However, a last-minute change by the legislator (in order to prevent a situation arising whereby the liability of employees under Article 18 of the Belgian Act on Employment Agreements would be broader than the liability of directors), resulted in the cap not applying in certain circumstances, such as when a minor fault occurs too commonly to be by coincidence, or when there is serious fault, fraudulent intent or intention to harm. This hence means that in many cases, the cap will not apply.
Finally, the BCCA prohibits any further limitation of liability in contracts, unilateral declarations or the articles of association, and prohibits exoneration or indemnity clauses undertaken by the company itself, its subsidiaries or controlled entities. However, this means that parent companies, shareholders and controlling entities are still allowed to undertake to exonerate or indemnify the directors. Moreover, the legal entity can still pay for D&O insurance for the benefit of its directors.
2.6. Statute of limitation
The period of limitation for all claims regarding director’s liability is relatively short: five years from the date of the decisions, acts or behavior or, if they have intentionally been hidden, from when they were discovered.
3. Directors’ criminal liability
Perhaps more than you would think, directors can become exposed to criminal liability. In addition to being liable for certain acts that they themselves commit in this capacity, they are increasingly at risk of being prosecuted for offences committed by or within the company. In other words, directors may have to bear the criminal consequences for acts or omissions committed by their company’s employees or agents, i.e., people over whom they have a power of control or supervision.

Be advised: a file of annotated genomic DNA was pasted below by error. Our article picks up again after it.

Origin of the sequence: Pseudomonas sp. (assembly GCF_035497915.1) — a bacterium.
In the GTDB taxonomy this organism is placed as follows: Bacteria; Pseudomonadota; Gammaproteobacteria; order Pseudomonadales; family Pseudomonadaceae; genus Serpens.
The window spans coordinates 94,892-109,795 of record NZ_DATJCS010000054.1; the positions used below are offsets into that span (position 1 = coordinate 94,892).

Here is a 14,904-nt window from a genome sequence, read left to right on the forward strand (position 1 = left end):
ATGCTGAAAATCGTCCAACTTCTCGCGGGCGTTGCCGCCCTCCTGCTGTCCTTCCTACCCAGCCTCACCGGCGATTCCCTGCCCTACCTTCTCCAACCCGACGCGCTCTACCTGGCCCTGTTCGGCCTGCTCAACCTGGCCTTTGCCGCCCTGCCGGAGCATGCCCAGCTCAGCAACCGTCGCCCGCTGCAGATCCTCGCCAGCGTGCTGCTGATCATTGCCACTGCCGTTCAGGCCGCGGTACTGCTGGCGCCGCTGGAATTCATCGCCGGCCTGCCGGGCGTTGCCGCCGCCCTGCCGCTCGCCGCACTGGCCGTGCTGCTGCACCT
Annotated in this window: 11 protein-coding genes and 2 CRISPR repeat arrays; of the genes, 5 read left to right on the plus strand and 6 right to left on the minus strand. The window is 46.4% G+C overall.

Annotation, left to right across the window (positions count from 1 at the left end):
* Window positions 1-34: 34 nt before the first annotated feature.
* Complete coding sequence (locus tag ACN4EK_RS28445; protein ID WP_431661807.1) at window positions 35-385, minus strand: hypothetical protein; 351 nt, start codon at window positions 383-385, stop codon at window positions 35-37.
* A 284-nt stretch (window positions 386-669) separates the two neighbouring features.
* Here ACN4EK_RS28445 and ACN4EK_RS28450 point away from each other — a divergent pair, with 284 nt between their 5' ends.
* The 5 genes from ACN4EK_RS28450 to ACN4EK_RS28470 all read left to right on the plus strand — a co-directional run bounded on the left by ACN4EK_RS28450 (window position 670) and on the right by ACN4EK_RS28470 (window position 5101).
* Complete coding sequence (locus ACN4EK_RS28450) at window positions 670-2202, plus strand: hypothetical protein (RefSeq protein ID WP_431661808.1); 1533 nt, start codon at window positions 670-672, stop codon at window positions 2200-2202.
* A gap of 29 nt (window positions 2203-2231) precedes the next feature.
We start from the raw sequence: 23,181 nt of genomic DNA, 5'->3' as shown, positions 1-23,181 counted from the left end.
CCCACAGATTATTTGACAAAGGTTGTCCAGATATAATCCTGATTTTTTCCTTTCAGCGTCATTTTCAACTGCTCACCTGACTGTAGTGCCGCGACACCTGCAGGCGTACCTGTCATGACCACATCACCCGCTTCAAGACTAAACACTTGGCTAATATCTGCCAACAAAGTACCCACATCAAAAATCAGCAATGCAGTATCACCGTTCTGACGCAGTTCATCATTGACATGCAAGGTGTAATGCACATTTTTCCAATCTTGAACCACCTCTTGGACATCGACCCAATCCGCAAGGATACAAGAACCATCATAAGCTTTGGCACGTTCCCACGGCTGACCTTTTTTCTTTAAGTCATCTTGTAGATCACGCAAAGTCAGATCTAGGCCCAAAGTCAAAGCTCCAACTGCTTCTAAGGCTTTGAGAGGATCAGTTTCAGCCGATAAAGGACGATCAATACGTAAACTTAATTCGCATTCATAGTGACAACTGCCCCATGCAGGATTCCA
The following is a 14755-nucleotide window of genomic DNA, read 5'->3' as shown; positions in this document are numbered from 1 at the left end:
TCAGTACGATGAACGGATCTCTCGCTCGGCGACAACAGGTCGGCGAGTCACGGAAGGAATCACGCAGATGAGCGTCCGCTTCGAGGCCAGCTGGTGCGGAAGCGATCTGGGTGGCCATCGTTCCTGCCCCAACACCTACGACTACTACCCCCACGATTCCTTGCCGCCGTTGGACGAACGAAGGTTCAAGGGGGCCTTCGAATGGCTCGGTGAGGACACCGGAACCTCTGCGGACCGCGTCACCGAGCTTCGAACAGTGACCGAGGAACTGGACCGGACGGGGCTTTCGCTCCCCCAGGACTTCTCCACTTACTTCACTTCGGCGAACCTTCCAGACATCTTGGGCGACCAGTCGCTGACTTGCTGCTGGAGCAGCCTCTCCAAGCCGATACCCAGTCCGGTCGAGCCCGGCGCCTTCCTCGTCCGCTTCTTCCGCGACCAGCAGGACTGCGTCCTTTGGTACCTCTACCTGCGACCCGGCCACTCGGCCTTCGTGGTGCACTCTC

There are several specific criminal offences which can lead to criminal liability for directors, including the deliberate filing of incorrect or false annual accounts, the distribution of fictitious dividends, fraud, breach of trust, and counterfeiting. It is not our aim to provide an exhaustive list of possible offences here, suffice it to say that most of these criminal offences fall within the scope of business, economic, social or tax law.
One of the particularities of the Belgian system is that it recognizes the criminal liability of legal entities such as companies. The Belgian Criminal Code provides that a company may be held criminally liable for offences that are intrinsically related to its aim or its interests or that are committed on the company’s behalf.
Since the amendment of Article 5 of the Belgian Criminal Code on 30 July 2018, the company and its directors can both be held criminally liable for the same facts. Consequently, directors can no longer escape criminal liability by arguing that the most serious crime was committed by the legal entity (something that was possible under the old regime). And there are no official guidelines on whether a prosecution should be brought against the company or a specific individual, so proceedings are often brought against both.
To reduce the risk of criminal liability, directors should ensure that policies designed to prevent the commission of offences within the company are effectively implemented within the company. They may also wish to delegate authority, thereby transferring their responsibility to such persons as are in the proper position to supervise, and they can rely on D&O liability insurance.